“I remember sitting on the steps of a TV mobile unit at the 1976 Olympics in Montreal as my friend braided my hair. A group of Russian wrestlers took a picture.”

Terry Woolf and long hair have rarely been strangers – till now.

Woolf, a Yellowknife-based camera operator and broadcast technician, parted company with a pigtail he has maintained for the best part of four decades at a ceremony on Saturday.

By inviting donations in return for the chance to cut his hair, Woolf raised several thousand dollars for the NWT Breast Health/Breast Cancer Action Group.

“I’ve had this pigtail for 35 years and even for a guy, that’s a long time with the same hairdo,” Woolf told Cabin Radio.

“I’m about to embark on a project that takes me away from showers and running water for a long time. The whole idea of washing and braiding my hair in a river in the bush just seemed outrageous, so I thought this was a good time to cut it off.

“I thought I could donate my hair to cancer – they collect hair to make wigs – but apparently if there’s more than 10 percent grey in it, they can’t use it, so I’ve maxed out on that. My partner said, why not just use it as a fundraiser for a local group? That seemed like a good idea to me.”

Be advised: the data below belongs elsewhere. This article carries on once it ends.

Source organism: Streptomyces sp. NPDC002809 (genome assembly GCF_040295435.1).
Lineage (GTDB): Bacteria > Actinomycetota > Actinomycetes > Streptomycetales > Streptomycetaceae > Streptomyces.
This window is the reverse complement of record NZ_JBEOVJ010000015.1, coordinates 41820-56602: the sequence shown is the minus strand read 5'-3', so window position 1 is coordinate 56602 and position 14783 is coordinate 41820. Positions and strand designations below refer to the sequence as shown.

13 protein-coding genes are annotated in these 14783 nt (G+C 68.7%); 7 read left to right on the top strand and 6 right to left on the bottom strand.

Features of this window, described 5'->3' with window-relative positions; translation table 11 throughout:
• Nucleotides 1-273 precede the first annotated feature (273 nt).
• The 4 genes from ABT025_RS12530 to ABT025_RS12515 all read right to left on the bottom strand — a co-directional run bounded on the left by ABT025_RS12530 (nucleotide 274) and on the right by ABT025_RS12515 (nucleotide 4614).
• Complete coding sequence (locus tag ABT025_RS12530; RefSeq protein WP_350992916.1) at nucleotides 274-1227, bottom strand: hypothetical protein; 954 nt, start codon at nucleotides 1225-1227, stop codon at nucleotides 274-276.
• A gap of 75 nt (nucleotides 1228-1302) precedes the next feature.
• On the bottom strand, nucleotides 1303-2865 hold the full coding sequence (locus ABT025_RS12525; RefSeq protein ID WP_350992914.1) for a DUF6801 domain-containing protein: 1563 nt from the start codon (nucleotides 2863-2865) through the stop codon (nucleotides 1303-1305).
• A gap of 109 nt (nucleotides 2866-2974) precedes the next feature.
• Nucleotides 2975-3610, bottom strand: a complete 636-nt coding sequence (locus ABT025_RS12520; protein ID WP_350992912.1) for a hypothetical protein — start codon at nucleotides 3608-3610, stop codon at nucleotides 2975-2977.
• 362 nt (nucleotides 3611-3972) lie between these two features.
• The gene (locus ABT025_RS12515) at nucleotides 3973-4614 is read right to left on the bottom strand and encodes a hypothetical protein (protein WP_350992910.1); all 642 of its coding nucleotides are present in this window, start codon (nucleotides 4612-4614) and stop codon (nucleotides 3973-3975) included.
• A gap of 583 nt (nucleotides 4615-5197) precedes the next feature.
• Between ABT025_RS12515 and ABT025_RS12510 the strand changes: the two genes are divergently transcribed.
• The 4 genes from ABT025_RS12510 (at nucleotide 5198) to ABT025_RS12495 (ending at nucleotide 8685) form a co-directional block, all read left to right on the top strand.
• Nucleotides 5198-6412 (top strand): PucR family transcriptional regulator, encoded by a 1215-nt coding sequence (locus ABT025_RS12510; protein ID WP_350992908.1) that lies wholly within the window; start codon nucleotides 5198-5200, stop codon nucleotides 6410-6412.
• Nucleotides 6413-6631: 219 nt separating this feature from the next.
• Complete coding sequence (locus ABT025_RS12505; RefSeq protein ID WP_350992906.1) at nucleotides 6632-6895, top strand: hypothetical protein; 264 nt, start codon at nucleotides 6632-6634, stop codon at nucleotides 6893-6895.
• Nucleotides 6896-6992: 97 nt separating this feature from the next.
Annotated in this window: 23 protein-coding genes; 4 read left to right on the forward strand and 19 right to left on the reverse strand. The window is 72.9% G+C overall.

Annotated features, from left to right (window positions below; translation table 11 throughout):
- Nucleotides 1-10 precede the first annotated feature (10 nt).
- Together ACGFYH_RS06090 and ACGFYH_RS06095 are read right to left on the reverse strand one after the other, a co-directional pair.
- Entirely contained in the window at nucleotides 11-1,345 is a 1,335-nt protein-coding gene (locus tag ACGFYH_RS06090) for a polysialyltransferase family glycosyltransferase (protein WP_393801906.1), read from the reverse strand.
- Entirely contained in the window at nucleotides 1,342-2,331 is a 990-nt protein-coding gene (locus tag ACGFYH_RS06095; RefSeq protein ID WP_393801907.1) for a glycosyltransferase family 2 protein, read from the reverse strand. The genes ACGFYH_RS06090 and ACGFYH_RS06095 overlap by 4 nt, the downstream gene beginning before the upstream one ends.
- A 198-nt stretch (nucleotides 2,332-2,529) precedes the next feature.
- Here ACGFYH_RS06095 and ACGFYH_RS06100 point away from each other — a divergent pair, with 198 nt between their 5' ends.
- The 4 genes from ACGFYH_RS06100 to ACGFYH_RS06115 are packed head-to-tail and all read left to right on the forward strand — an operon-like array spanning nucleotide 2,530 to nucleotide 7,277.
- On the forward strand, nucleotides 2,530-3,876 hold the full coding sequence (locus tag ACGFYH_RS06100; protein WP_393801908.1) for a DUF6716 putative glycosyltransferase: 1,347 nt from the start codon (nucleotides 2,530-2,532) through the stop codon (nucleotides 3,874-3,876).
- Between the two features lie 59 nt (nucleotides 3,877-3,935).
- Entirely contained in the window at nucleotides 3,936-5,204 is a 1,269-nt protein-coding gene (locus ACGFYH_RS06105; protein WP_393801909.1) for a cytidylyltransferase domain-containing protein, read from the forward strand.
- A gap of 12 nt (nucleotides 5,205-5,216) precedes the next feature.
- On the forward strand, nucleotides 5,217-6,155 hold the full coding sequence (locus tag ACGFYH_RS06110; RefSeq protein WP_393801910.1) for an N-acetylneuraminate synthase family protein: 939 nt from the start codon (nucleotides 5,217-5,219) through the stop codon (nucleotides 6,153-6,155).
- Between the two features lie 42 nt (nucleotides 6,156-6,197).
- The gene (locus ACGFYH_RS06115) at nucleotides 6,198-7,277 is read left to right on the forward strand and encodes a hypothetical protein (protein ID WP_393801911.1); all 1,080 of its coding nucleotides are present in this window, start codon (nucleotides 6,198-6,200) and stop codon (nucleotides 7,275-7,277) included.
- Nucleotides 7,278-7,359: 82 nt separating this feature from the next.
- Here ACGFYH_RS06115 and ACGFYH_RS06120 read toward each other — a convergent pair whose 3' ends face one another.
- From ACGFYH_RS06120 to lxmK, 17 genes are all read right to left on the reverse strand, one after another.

Yellowknife residents pose with a variety of tools as Terry Woolf prepares to part company with his braid in June 2018
Yellowknife residents pose with a variety of tools as Terry Woolf prepares to part company with his braid. Photo: Carmen Braden

Woolf and his pigtail have quite the history together.

In a short biography of the pigtail prepared prior to its demise, Woolf outlined their shared experiences over four decades of constant companionship.

“In 1984 on a visit to Ontario, my brother was wearing a short rat tail of hair. I’ve never really been a style maven, but I thought this was a cool look. I came home and grew a rat tail. A year or so later I visited my brother again. He still had a little rat tail, while I had a long pigtail. I had misread the style,” Woolf wrote.

“I kept the pigtail. It drew some major crowds when I was on a job in China in 1986. A long pigtail, or queue, was an old style in China. Another job took me to Kenya where people weren’t at all shy about pointing and laughing at my long tail.”

Woolf’s summer project is a feature documentary following a group of people from the Dehcho as they build a mooseskin boat above Virginia Falls on the Nahanni, then bring it down to Fort Simpson.